Philadelphia, November 14, 1788.
Account of a wonderful talent for arithmetical calculation, in an African slave living in Virginia.
THERE is now living, about four miles from Alexandria, in the state of Virginia, a negro slave of seventy years old, of the name of Thomas Fuller, the property of mrs. Elizabeth Coxe. This man possesses a talent for arithmetical calculation; the history of which, I conceive, merits a place in the records of the human mind. He is a native of Africa, and can neither read nor write. Two gentlemen, natives of Pennsylvania, viz. William Hartshorne and Samuel Coates, men of probity and respectable characters, having heard, in travelling through the neighbourhood, in which this slave lived, of his extraordinary powers in arithmetic, sent for him, and had their curiosity sufficiently gratified by the answers which he gave to the following questions.
First. Upon being asked, how many seconds there are in a year and a half, he answered in about two minutes, 47,304,000.
Second. On being asked, how many seconds a man has lived, who is seventy years, seventeen days and twelve hours old, he answered, in a minute and a half, 2,210,500,800.
One of the gentlemen, who employed himself with his pen in making these calculations, told him he was wrong, and that the sum was not so great as he had said—upon which the old man hastily replied, “‘top, massa, you forget de leap year.” On adding the seconds of the leap years to the others, the amount fo the whole in both their sums agreed exactly.
Third. The following question was then proposed to him: suppose a farmer has six sows, and each sow has six female pigs, the first year, and they all increase in the same proportion, to the end of eight years, how many sows will the farmer then have? In ten minutes, he answered, 34,588,806. The difference of time between his answering this, and the two former questions, was occasioned by a trifling mistake he made from a misapprehension of the question.
In the presence of Thomas Wislar and Benjamin W. Morris, two respectable citizens of Philadelphia, he gave the amount of nine figures, multiplied by nine.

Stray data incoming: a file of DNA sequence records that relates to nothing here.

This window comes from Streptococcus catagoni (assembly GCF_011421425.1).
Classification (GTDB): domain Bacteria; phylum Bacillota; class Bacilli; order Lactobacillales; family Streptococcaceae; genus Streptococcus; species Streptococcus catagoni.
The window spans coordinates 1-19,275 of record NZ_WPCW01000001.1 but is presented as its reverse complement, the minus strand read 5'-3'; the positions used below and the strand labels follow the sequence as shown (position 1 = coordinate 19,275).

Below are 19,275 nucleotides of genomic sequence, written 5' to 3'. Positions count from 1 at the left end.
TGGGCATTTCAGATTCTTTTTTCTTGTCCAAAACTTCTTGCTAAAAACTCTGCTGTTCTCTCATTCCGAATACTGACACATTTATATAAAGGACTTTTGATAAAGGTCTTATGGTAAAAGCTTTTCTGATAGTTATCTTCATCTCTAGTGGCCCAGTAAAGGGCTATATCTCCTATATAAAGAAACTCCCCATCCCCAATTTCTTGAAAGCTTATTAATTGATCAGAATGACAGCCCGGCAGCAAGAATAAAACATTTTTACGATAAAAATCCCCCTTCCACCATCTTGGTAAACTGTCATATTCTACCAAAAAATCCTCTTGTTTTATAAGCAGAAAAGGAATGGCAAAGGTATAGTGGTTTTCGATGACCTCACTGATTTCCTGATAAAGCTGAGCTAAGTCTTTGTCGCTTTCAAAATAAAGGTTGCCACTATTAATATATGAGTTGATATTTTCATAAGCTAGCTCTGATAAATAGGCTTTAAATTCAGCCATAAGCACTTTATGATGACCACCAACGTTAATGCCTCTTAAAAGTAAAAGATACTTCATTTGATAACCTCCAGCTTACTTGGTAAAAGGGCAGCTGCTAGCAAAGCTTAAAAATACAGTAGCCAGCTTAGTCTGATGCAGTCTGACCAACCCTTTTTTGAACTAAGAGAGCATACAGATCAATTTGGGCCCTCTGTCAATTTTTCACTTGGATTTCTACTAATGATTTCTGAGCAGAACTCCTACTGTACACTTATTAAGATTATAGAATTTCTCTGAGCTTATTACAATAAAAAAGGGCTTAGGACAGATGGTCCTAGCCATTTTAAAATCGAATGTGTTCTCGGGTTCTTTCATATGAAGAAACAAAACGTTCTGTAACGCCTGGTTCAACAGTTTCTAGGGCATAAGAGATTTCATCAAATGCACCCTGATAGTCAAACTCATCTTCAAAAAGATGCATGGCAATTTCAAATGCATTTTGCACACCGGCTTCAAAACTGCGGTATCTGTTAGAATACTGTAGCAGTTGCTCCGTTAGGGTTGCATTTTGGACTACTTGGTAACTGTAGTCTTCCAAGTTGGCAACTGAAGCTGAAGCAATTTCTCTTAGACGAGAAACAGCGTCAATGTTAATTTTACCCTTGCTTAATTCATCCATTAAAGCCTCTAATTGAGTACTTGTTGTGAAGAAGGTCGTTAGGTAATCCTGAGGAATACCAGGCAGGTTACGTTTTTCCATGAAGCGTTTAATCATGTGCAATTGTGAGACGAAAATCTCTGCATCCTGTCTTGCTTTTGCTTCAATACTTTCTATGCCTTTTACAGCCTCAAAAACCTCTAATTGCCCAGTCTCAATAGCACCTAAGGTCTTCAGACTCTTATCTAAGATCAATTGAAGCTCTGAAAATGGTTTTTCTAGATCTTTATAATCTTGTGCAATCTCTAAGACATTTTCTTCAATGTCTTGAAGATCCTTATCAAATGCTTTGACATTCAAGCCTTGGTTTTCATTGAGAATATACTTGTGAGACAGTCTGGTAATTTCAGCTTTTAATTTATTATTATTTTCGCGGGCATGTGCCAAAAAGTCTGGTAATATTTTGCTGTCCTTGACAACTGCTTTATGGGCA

He informed the first-mentioned gentleman that he began his application to figures by counting ten, and that when he was able to count an hundred, he thought himself (to use his own words) “a very clever fellow.”
His first attempt after this was to count the number of hairs in a cow’s tail, which he found to be 2872.
He next amused himself with counting, grain by grain, a bushel of wheat and a bushel of flax-seed.
From this he was led to calculate with the most perfect accuracy, how many shingles a house of certain dimensions would require to cover it, and how many posts and rails were necessary to inclose, and how many
grans of corn were necessary to sow a certain quantity of ground. From this application of his talents, his mistress has often derived considerable, benefit.
At the time he gave this account of himself, he said his memory began to fail him—he was grey-headed, and exhibited several other marks of the weakness of old age—he had worked hard upon a farm during the whole of his life, but had never been intemperate in the use of spirituous liquors. He spoke with great respect of his mistress, and mentioned in a particular manner his obligations to her for refusing to sell him, which she had been tempted to do by offers of large sums of money, from several curious persons.
One of the gentlemen (mr. Coates) having remarked in his presence, that it was a pity he had not had an education on equal to his genius; he said, “no massa—it is best I got no learning; for many learned men be great fools.”